OGDEN, Iowa -- In the most modest corner of town, you’ll find some very proud men.
"These are just good old closet hangers!” laughs 54-year-old Jimmy Merrill.
He and his friend, Dale Howe, can take a bunch of old junk and turn it into something special.
“To me and Dale," Merrill says, "we’re like two kids building giant bike models.”
This ’74 Harley replica is their fifth creation so far. Each one-of-a-kind and impressive. Made of old bike parts, wood and, whatever.
“This will eventually end up being the exhaust system on that bike,” Merrill says.
Their Easy Rider tribute sold for over $1,100, money that these under-employed handymen could really use.
“With the job market the way that it is," Merrill explains, "they’re doing their own handyman stuff or they’re doing their own repairs.”
The thing is, Merrill and Howe don’t sell the bikes, they give them away to charity auctions supporting sick children, firemen and veterans.
They say the satisfaction that brings them is more than enough.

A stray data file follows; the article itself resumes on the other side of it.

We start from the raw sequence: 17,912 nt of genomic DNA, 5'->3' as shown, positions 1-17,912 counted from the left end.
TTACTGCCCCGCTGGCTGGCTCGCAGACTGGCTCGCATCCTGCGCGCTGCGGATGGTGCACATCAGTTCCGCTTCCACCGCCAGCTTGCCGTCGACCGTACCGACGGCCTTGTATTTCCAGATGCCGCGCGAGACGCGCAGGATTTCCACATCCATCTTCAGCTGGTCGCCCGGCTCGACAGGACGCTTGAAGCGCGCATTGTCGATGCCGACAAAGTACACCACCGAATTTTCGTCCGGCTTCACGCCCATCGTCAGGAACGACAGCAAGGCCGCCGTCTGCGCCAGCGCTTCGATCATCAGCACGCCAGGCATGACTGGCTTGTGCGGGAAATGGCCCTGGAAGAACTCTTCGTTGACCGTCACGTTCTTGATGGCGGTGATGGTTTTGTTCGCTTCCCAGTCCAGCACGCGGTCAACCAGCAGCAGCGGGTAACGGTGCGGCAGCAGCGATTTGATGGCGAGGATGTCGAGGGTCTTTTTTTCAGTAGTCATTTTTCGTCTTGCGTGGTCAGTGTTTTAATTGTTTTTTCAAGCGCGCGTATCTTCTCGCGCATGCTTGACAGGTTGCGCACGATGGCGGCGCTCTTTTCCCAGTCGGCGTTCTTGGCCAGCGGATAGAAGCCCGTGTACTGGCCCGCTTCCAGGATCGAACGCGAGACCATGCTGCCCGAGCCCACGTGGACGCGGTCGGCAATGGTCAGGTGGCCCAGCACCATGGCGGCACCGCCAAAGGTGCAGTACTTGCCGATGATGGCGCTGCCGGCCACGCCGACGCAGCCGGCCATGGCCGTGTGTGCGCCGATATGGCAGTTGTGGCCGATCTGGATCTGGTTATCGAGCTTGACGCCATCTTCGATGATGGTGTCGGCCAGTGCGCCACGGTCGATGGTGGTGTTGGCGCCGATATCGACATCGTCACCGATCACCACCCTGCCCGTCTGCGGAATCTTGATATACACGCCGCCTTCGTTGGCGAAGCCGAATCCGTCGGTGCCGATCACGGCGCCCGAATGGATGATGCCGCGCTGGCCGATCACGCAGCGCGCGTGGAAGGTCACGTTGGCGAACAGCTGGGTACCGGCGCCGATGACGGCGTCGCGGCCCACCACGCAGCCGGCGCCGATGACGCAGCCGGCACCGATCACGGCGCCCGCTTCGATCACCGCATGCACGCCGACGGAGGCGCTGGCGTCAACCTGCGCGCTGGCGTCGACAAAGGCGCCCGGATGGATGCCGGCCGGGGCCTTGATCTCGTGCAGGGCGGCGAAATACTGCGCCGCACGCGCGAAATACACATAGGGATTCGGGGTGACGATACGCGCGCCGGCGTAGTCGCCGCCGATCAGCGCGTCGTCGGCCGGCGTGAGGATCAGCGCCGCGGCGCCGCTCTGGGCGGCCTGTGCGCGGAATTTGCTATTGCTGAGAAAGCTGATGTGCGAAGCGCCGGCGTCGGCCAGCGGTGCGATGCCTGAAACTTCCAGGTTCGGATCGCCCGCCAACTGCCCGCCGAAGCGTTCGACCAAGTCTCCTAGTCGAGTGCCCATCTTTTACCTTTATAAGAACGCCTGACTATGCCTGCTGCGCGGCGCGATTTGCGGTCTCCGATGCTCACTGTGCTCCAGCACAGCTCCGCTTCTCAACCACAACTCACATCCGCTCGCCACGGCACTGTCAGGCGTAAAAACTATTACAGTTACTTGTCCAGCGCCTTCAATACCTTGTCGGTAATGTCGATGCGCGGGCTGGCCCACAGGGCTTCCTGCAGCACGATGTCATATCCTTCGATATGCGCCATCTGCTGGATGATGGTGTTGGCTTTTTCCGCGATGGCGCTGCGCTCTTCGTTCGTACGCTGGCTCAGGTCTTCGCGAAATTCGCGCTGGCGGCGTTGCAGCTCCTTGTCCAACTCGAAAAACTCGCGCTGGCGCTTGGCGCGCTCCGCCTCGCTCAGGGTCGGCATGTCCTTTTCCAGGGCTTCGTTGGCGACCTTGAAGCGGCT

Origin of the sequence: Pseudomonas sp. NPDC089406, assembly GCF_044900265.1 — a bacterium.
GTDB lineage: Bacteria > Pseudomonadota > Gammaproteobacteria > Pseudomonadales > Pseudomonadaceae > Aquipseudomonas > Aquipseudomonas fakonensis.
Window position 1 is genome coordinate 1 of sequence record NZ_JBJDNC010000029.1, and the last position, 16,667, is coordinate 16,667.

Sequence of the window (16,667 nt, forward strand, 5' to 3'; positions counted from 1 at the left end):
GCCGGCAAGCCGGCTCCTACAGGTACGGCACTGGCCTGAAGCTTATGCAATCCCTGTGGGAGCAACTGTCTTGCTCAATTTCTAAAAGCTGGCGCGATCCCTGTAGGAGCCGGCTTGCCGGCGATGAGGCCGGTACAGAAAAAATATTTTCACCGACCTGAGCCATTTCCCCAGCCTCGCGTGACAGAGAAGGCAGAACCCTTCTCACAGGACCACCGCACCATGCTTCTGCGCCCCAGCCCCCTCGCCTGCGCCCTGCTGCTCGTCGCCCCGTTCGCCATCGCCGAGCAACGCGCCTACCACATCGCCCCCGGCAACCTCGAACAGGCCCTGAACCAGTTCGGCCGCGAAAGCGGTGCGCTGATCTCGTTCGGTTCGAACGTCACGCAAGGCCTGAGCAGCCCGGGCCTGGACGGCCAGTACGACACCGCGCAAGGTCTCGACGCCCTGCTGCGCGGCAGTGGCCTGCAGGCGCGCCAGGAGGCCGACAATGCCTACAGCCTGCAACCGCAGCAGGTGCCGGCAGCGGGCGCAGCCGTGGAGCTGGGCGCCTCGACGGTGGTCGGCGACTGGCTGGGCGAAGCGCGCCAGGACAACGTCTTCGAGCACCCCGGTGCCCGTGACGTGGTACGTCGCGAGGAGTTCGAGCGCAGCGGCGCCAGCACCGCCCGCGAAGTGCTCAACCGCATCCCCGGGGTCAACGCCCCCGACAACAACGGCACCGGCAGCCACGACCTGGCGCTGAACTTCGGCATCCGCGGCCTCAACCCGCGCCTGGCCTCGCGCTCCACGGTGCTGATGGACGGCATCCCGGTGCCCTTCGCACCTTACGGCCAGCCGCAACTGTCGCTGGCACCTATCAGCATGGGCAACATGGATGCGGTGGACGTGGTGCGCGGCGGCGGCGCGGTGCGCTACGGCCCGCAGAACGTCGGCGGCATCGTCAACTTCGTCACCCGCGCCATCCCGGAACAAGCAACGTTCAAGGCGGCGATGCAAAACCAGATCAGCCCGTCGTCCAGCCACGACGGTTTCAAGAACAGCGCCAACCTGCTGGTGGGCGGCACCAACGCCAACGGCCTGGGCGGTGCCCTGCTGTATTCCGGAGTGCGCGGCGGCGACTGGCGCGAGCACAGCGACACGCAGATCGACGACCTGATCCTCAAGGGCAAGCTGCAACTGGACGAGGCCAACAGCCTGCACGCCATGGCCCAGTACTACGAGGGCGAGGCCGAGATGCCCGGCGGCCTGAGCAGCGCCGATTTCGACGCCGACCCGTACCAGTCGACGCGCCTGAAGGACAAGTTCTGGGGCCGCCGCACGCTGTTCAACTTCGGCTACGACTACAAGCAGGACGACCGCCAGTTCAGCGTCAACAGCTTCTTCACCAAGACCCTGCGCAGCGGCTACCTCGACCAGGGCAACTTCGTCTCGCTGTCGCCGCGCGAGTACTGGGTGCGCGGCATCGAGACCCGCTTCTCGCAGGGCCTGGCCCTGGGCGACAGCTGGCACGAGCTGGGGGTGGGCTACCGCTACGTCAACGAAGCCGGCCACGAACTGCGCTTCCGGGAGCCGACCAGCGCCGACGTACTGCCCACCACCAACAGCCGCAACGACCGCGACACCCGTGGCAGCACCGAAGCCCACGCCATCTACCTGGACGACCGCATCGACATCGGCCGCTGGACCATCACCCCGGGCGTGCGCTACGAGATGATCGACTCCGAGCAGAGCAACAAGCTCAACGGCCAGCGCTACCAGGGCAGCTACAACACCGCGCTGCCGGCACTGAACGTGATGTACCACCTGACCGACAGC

"I got everything I need," Howe claims. "I got a roof over my head, I got food every day, my dogs eat. Don’t need nothing more.”
They will keep the proceeds from this bike, but use them on the next project, a special one to benefit the family of Kathlynn Shepard.
“I live here in Ogden…Dayton’s only a hop-skip-and-a-jump,” Merrill explains.
They’ll begin with a discarded old Schwinn.
“And it’s gonna be beautiful!" he shouts. "I tell you, it’ll be one of my better pieces of work. It’ll have headlights, taillights…”
It will surely be another point of pride for two men who despite humbling circumstances, have already found more than their share.